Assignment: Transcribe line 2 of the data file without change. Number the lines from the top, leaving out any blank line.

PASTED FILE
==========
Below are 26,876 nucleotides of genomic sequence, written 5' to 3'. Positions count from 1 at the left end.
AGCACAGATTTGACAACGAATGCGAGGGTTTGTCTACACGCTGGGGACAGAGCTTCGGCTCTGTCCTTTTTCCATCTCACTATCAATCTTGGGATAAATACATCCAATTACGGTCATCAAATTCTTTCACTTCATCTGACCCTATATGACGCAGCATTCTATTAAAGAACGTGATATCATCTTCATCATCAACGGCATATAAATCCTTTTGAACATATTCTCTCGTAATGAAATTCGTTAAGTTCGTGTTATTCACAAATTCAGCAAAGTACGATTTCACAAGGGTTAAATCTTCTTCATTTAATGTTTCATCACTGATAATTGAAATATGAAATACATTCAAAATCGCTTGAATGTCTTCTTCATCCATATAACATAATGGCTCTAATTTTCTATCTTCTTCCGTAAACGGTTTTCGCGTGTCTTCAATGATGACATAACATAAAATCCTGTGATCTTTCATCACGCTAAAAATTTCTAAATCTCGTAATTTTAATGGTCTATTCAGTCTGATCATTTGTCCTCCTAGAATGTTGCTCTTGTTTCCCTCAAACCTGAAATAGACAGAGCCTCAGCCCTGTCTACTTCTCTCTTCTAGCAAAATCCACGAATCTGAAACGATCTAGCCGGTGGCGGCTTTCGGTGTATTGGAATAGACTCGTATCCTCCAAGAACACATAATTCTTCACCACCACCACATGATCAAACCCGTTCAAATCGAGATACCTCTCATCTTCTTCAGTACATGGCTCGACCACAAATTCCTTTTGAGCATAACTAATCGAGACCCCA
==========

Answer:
AGCACAGATTTGACAACGAATGCGAGGGTTTGTCTACACGCTGGGGACAGAGCTTCGGCTCTGTCCTTTTTCCATCTCACTATCAATCTTGGGATAAATACATCCAATTACGGTCATCAAATTCTTTCACTTCATCTGACCCTATATGACGCAGCATTCTATTAAAGAACGTGATATCATCTTCATCATCAACGGCATATAAATCCTTTTGAACATATTCTCTCGTAATGAAATTCGTTAAGTTCGTGTTATTCACAAATTCAGCAAAGTACGATTTCACAAGGGTTAAATCTTCTTCATTTAATGTTTCATCACTGATAATTGAAATATGAAATACATTCAAAATCGCTTGAATGTCTTCTTCATCCATATAACATAATGGCTCTAATTTTCTATCTTCTTCCGTAAACGGTTTTCGCGTGTCTTCAATGATGACATAACATAAAATCCTGTGATCTTTCATCACGCTAAAAATTTCTAAATCTCGTAATTTTAATGGTCTATTCAGTCTGATCATTTGTCCTCCTAGAATGTTGCTCTTGTTTCCCTCAAACCTGAAATAGACAGAGCCTCAGCCCTGTCTACTTCTCTCTTCTAGCAAAATCCACGAATCTGAAACGATCTAGCCGGTGGCGGCTTTCGGTGTATTGGAATAGACTCGTATCCTCCAAGAACACATAATTCTTCACCACCACCACATGATCAAACCCGTTCAAATCGAGATACCTCTCATCTTCTTCAGTACATGGCTCGACCACAAATTCCTTTTGAGCATAACTAATCGAGACCCCA